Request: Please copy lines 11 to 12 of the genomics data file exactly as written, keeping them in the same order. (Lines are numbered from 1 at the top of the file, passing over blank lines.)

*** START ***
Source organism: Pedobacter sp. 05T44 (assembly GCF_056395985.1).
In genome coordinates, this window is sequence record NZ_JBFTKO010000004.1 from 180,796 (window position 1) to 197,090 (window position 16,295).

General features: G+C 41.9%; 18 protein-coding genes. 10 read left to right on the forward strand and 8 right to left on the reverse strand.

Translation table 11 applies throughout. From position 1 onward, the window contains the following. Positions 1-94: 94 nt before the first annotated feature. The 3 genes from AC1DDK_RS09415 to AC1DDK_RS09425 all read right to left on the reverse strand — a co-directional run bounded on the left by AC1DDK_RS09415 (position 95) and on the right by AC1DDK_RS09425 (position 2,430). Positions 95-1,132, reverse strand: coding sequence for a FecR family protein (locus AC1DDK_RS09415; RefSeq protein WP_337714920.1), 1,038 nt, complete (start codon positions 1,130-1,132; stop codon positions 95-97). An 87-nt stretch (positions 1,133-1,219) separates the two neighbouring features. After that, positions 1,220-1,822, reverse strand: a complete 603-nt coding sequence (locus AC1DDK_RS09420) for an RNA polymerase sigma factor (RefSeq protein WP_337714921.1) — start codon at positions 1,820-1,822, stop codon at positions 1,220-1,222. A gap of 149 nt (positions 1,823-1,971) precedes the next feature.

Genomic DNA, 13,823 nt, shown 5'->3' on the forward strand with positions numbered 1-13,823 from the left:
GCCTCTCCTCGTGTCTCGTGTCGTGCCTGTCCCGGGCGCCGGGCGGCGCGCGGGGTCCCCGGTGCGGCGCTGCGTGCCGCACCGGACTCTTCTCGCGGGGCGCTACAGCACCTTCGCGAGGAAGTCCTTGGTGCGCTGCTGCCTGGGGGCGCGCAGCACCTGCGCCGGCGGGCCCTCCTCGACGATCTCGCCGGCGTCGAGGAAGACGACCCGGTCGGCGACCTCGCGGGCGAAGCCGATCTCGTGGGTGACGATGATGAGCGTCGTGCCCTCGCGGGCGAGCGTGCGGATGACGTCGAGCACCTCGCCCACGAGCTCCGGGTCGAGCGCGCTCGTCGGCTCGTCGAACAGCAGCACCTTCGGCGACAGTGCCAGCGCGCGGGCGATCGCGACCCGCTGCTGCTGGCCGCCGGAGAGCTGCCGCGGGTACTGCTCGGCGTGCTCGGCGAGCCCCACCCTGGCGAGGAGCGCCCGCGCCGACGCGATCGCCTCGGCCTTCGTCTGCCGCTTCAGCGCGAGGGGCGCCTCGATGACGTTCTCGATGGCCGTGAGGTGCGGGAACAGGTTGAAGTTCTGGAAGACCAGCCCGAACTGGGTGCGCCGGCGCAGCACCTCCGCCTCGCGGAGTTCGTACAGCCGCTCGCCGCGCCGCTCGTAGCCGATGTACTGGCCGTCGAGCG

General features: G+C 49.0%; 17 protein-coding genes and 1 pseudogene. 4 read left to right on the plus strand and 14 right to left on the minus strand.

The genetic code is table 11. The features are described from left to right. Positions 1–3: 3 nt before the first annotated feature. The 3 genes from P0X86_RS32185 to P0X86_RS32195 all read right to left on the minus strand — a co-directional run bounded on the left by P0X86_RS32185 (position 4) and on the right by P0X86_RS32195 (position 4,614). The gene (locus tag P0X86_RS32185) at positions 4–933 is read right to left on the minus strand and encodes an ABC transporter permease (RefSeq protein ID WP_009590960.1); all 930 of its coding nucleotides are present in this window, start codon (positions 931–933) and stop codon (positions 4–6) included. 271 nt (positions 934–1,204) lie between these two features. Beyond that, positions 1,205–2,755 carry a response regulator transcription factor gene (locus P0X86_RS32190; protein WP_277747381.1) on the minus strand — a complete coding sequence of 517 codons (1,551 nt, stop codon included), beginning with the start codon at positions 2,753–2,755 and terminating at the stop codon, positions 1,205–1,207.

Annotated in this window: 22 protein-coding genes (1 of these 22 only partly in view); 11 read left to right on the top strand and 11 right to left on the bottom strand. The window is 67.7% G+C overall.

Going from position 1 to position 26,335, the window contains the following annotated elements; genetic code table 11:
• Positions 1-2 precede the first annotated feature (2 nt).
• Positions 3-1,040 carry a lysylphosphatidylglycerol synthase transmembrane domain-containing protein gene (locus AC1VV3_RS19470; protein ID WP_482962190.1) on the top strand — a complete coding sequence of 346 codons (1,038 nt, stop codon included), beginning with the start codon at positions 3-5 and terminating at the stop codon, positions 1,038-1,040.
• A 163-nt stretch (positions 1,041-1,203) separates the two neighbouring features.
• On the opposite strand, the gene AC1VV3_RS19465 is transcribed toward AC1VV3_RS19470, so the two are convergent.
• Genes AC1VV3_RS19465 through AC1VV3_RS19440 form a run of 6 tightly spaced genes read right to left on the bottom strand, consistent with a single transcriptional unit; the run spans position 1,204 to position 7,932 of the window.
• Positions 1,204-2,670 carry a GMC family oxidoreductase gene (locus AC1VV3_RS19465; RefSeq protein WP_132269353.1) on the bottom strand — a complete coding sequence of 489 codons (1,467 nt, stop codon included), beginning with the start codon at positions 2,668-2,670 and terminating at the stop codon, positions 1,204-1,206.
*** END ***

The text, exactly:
• Positions 1-2 precede the first annotated feature (2 nt).
• Positions 3-1,040 carry a lysylphosphatidylglycerol synthase transmembrane domain-containing protein gene (locus AC1VV3_RS19470; protein ID WP_482962190.1) on the top strand — a complete coding sequence of 346 codons (1,038 nt, stop codon included), beginning with the start codon at positions 3-5 and terminating at the stop codon, positions 1,038-1,040.